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Response to Review of Reclaiming American Virtue: The Human Rights Revolution of the 1970s

I would like to thank Umberto Tulli for a generous and thoughtful review that carefully lays out many of the book's arguments. I will respond briefly to his criticisms.

First, I do not argue, as Tulli seems to suggest, that international human rights law ‘inspired’ American human rights activism. At a time when liberals questioned their country's moral standing, the international roots of human rights norms helped these critics to frame their activities in terms that had broad international legitimacy, even as they also portrayed international human rights promotion as consonant with American ideals.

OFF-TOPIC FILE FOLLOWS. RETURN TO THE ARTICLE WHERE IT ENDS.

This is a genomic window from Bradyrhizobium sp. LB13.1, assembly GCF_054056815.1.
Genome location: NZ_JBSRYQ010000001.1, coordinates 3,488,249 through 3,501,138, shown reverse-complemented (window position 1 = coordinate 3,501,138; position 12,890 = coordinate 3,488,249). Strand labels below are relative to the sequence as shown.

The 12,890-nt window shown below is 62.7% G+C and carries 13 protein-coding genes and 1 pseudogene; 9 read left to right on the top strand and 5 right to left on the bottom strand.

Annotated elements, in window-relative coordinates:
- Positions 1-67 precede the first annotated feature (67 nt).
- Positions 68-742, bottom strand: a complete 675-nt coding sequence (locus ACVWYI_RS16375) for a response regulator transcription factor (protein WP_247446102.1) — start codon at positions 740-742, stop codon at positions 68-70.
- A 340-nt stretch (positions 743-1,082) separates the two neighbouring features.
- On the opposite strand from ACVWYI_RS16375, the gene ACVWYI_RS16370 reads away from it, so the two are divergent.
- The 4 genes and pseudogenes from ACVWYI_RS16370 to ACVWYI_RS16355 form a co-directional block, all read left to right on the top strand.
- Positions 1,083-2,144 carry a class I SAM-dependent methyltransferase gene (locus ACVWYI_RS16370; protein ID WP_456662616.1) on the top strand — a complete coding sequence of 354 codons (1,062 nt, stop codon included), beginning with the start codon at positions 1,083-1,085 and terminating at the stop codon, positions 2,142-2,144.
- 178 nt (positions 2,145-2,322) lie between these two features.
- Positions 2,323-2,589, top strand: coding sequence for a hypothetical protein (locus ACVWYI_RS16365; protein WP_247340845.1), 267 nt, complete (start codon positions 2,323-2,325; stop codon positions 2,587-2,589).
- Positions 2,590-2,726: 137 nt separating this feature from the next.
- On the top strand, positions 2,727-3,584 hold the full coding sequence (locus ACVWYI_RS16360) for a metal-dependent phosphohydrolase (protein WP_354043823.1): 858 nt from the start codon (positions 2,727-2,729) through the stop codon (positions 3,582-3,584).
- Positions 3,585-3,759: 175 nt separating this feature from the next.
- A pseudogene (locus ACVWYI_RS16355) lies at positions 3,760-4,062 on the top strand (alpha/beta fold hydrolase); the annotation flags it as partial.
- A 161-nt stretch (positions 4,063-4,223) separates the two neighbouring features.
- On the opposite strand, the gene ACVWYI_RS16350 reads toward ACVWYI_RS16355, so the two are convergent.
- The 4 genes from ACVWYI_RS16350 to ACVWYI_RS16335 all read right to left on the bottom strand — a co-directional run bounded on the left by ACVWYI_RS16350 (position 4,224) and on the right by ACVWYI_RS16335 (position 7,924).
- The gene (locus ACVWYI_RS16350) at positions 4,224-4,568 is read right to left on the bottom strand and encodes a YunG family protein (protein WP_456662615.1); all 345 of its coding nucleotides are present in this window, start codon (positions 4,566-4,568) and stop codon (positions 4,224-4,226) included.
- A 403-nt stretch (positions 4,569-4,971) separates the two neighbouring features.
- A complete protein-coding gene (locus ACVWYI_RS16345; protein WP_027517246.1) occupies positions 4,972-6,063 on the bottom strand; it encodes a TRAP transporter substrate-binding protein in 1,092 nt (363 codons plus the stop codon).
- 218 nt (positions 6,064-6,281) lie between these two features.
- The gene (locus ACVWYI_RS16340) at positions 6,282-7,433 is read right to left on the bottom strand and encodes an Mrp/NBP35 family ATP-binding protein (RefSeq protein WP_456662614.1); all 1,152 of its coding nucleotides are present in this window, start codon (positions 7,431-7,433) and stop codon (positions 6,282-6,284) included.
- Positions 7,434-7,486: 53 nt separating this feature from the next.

Second, Tulli wishes the book were more transnational, and it is certainly the case that the lines of influence flowing around the world on human rights issues were many and powerful. Transnational networks were indispensable to the rise of human rights: without information about abuses, there would have been no human rights movements. Yet the discussions Americans had in the middle of the 1970s showed an intense internal preoccupation. In my view the decisive factor in the U.S. turn to international human rights is not to be found in transnational links but in Americans’ own sense of trauma and the peculiar effectiveness of human rights as a salve for that trauma.

Finally, Tulli suggests that Carter’s human rights policy remained more anti-Soviet than my book allows. (Tulli’s own research is in this area, and I look forward to seeing his findings.) Though Carter did at times forcefully use human rights against the Soviet Union, by the end of his term he had cemented a broad public perception that his human rights diplomacy was at heart a liberal enterprise. It was a weakness that Reagan deftly exploited in 1980.